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Whatever Happened to the Waiver Bills?

Two weeks ago, we reported that CMS granted the state’s request for a two-month extension of the current 1115 waiver, so that CMS and DHCS could have additional time to negotiate the final details of the five-year waiver renewal. From what we hear, conversations are going well, and barring any major bumps in the road, we will have a new waiver by the end of October.

That said, the state’s legislation deadline of Aug. 31st has come and gone, but the legislature did not act on AB 342 (Perez) and SB 208 (Steinberg), the identical bills that were to serve as the state’s implementing authority for the finalized waiver agreement. So, what happens to those bills?

Well, they are still alive and will likely be used for their original intended purpose. The legislature didn’t act on them last month because their contents are dependent on the on-going conversations between the state and CMS.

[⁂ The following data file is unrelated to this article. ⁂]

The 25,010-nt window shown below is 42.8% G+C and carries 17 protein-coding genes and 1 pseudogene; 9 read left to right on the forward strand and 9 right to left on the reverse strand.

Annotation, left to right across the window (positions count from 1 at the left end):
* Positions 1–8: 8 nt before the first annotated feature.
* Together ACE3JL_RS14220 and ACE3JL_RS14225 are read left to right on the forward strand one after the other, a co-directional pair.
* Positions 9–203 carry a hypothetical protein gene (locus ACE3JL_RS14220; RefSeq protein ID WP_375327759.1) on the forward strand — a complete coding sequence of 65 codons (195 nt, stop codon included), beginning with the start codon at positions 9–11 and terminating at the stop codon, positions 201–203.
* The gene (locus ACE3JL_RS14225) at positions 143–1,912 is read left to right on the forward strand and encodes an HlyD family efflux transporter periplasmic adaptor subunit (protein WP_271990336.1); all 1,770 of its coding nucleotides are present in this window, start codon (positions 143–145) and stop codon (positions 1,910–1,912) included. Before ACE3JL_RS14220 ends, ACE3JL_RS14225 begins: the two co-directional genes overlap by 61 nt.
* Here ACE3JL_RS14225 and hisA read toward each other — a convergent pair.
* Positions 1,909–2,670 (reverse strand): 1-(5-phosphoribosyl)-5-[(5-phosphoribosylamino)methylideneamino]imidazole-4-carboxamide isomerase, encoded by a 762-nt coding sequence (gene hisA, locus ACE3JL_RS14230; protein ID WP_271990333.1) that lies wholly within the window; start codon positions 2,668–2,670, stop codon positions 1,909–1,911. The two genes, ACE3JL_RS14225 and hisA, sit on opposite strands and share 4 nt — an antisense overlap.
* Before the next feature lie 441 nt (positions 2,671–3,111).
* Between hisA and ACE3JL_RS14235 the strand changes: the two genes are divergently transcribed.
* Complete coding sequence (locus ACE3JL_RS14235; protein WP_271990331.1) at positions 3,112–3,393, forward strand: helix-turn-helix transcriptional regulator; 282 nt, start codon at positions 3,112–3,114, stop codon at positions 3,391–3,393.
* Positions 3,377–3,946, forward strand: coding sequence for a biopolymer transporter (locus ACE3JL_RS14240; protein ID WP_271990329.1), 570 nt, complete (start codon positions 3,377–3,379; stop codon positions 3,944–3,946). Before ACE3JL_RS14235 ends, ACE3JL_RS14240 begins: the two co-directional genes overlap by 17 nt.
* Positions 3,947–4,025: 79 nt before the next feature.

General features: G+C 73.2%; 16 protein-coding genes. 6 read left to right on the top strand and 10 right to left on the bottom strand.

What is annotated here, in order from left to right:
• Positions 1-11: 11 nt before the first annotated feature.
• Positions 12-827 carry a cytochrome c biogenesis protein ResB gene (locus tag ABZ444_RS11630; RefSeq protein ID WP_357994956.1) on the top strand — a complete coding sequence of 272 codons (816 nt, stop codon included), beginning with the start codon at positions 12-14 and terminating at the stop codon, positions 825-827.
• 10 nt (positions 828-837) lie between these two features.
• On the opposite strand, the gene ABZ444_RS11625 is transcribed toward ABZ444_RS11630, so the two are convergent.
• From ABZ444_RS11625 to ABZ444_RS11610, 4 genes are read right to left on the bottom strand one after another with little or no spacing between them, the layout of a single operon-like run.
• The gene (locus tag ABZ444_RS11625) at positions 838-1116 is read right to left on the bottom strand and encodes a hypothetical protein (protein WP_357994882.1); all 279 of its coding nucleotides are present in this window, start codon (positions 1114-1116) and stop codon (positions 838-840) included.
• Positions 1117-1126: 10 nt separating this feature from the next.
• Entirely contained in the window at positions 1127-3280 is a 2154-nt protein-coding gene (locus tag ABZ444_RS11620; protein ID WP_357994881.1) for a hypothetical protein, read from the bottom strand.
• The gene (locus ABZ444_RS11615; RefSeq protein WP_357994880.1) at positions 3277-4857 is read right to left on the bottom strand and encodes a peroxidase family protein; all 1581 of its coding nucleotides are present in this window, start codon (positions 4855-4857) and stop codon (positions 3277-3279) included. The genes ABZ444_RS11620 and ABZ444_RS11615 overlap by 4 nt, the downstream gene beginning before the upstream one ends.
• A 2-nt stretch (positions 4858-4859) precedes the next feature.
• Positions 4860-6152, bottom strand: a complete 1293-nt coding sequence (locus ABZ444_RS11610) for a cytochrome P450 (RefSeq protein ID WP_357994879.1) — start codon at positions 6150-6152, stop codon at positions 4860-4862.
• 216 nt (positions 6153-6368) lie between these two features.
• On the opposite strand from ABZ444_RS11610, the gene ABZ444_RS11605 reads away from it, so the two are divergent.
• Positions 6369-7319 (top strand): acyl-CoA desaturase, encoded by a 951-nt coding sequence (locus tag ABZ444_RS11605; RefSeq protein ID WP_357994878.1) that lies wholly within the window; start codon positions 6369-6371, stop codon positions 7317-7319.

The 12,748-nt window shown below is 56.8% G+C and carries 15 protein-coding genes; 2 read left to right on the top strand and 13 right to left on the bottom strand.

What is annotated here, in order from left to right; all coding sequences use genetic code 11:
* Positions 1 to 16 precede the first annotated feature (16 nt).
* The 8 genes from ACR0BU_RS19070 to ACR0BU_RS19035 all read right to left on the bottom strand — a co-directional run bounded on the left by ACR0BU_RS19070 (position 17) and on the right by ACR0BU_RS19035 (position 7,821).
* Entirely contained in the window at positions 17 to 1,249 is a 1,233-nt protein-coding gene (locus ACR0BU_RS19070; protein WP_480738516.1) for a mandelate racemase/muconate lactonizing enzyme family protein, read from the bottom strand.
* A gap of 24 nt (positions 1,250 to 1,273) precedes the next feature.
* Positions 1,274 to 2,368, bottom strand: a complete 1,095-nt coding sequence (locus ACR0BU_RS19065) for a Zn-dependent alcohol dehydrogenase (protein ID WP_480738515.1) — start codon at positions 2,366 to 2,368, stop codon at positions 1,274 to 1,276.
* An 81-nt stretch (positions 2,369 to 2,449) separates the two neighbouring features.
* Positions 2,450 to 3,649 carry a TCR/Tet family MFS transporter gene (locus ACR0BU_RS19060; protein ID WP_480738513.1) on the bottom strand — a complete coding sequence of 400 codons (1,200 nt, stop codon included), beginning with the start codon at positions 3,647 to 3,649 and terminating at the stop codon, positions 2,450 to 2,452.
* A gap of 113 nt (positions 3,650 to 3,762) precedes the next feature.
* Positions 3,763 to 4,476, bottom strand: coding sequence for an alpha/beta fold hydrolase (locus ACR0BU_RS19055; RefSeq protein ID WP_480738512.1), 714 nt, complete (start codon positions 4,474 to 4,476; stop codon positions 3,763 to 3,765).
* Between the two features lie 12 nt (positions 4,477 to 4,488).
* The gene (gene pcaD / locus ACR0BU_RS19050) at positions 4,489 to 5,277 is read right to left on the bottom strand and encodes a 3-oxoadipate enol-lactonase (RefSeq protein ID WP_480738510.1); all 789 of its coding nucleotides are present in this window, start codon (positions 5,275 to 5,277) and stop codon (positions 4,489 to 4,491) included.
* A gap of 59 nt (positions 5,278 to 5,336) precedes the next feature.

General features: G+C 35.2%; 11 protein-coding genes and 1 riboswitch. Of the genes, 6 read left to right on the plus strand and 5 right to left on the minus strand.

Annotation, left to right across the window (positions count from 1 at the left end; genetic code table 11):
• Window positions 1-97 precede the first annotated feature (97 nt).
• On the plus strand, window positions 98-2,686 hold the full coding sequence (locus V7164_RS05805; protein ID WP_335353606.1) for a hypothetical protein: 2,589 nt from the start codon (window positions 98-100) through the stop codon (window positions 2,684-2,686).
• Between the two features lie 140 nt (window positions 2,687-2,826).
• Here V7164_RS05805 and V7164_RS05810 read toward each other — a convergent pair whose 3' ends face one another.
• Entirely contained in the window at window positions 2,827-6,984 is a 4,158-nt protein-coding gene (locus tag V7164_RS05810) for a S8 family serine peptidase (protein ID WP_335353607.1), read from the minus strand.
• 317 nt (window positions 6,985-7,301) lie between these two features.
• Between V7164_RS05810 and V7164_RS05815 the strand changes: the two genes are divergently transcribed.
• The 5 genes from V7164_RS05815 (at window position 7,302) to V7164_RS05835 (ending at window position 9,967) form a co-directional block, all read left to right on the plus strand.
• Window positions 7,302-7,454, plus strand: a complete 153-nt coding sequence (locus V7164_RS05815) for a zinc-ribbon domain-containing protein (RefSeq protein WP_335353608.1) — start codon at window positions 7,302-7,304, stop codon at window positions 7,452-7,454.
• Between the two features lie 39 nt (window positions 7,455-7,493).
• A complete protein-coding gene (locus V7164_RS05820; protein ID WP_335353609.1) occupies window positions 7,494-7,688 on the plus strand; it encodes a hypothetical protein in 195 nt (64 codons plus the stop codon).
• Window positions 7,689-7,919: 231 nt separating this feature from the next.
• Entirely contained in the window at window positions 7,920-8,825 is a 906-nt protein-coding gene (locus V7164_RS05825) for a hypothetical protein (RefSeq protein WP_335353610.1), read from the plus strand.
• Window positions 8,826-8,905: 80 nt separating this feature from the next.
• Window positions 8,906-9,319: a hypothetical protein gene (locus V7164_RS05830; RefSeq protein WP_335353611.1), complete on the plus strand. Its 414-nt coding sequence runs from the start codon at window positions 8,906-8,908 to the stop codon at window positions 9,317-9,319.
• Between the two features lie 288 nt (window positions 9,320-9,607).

Yet, unlike most bills that didn’t make the deadline, AB 342 and SB 208 are not dead. Because the bills both contain an “urgency clause” — language that ensures the bills take affect immediately upon the governor’s signature (urgency clauses also trigger a two-thirds vote requirement) — they can be taken up at any time. Most folks in the Capitol are expecting the bills to come up for a vote when the legislature reconvenes to vote on the new state budget.

When will that be? Your guess is as good as mine…

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